29 April 2016

U.S. News & World Report (US): 30 Years After Chernobyl, Anxious Eyes Turn to China

30 Years After Chernobyl, Anxious Eyes Turn to China

In the nuclear power world, China is king. But as other countries collaborate, it remains secretive, raising safety concerns.

By Alan Neuhauser | Staff Writer April 26, 2016, at 12:01 a.m.

In the realm of nuclear power, there is China, and then there is the rest of the world.

By any count, the pace of construction is astronomical: Half the reactors built around the world in the past two decades were constructed in the People’s Republic of China. Aiming to expand the country’s electric grid and clean the air, another 22 are under construction. Still another 42 are proposed.

Yet 30 years after the catastrophe at Chernobyl in Ukraine – the worst nuclear disaster in world history, one triggered by a design flaw that had been known about in Moscow but hidden from the world by Soviet secrecy – discerning the safety risks at China’s nuclear plants is akin to trying to peer through a reactor’s concrete containment dome.

“China is totally nontransparent on these issues,” says Albert Lai, founding chairman of the Professional Commons, a public policy think tank in Hong Kong.

“The only information we’ve gotten so far – strangely – is from France.”

France generates three-quarters of its electricity from nuclear, and it’s long exported that technology. In 2007, French and Chinese companies partnered to build two of the newest reactor design in Taishan, a coastal city in Guangdong province. Another two would be built in Finland and a fifth in France.

Yet the project was soon mired by delays and cost overruns: Regulators discovered flaws in the reactors’ concrete foundations in Finland, and there were problems with the French reactor’s steel dome and base. Yet in China, the work pressed on – until French regulators pointed out the very same issues there last year.

“What if the French did not notify the Chinese authorities?” Lai says. “The nuclear fuel would have been put into the plant, the plant would have been up and running with the flaw.”

China is hardly the only country where nuclear safety is under scrutiny. More than three-fourths of the nuclear power plants in the U.S. have leaked radiation and faced pointed questions about maintenance and security. The meltdown at Fukushima Dai-ichi in Japan in March 2011 was triggered by a tsunami, but a damning parliamentary investigation concluded “collusion between the government, the regulators and Tepco” – the plant’s operator – created conditions that made it even worse.

Even the French nuclear powerhouse Areva, which sells nuclear fuel and builds power plants, went virtually bankrupt in January, inflaming concerns over whether it’s able to guarantee the safety and security of sensitive nuclear materials.

“If you let your guard down for a moment, you can have a billion-dollar investment become a billion-dollar liability in about an hour,” says David Lochbaum, director of the nuclear safety project at the Union of Concerned Scientists, a science advocacy group.

Yet China, between its nuclear building boom and cloak of secrecy, stands alone. China’s first-ever white paper on its nuclear industry, released in January, found its ability to respond to an emergency is “inadequate.” A visit by a delegation from the International Atomic Energy Agency in July 2010 uncovered dozens of safety problems, including a lack of resources for the agency in charge of regulating the country’s nuclear plants.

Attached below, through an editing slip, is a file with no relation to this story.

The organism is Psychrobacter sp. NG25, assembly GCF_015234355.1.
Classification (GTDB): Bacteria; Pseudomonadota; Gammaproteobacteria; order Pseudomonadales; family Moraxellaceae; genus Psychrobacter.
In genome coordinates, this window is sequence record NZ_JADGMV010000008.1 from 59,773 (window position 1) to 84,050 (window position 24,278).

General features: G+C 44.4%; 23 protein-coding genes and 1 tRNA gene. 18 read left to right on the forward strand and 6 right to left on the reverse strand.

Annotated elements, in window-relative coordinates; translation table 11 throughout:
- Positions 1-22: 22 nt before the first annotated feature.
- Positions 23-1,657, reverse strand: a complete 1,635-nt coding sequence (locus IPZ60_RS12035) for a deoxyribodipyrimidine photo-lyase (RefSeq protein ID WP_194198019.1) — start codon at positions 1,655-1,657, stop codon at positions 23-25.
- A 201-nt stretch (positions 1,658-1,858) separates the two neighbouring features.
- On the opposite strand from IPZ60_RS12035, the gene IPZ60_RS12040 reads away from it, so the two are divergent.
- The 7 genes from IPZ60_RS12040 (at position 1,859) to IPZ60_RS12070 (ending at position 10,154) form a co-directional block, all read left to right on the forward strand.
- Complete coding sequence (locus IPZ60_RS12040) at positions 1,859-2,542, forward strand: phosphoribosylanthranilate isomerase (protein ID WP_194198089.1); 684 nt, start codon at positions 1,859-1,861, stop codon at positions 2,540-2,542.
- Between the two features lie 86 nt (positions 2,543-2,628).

“The speed with which they’ve been building the nuclear power program is insane,” says Mycle Schneider, an independent energy and nuclear policy analyst based in Paris, and convening lead author of the World Nuclear Industry Status Report.

It’s stretched the country’s nuclear workforce, thinly spreading engineers and experts across dozens of different projects, rather than keeping that expertise concentrated at just a handful of plants, Schneider says. And that’s occurred just as the plants are in the riskiest stages of their lives.

The reactors at Chernobyl were not some aging, crumbling legacy of the Soviet Union; Unit 4 exploded just two years after it started commercial operation, as workers were still learning and kinks were being worked out. The same was true at Three Mile Island in Pennsylvania, where a partial meltdown of a new reactor released a plume of radiation in the worst nuclear accident in the U.S. It’s what’s known in engineering as the bathtub curve: Danger is most pronounced at the beginning and at the end – before new knowledge becomes institutional experience – and later, when infrastructure begins to crumble.

“Where you want to be is one of the countries that has reactors in the flat part of the curve, where the risk is not zero, but lower,” Lochbaum says. “China has a lot of plants on the break-in area of this curve.”

There has been progress: Fukushima was a wake-up call, experts say, one that both reminded Chinese officials about the high price of an accident and galvanized residents, albeit briefly: Protests in July 2013 prevented the construction of a uranium processing facility in Heshan in Guangdong province. Construction on new nuclear plants was slowed, and even the safety report in January – while narrow – was unprecedented, marking perhaps limited improvement to transparency.

“The record has been pretty good,” says Bo Kong, professor of Chinese and Asian Studies at the University of Oklahoma. But, he adds, “China still has a long way to go before it gets there to inspire the confidence of countries all around the world.”

After learning about the flaws at the two new Taishan reactors, China’s nuclear regulator announced in January that work at the plant would halt completely. Just hours later, there was another press release: The reactors’ owner, the China General Nuclear Power Corp., announced it had begun testing – another step toward commissioning the plant.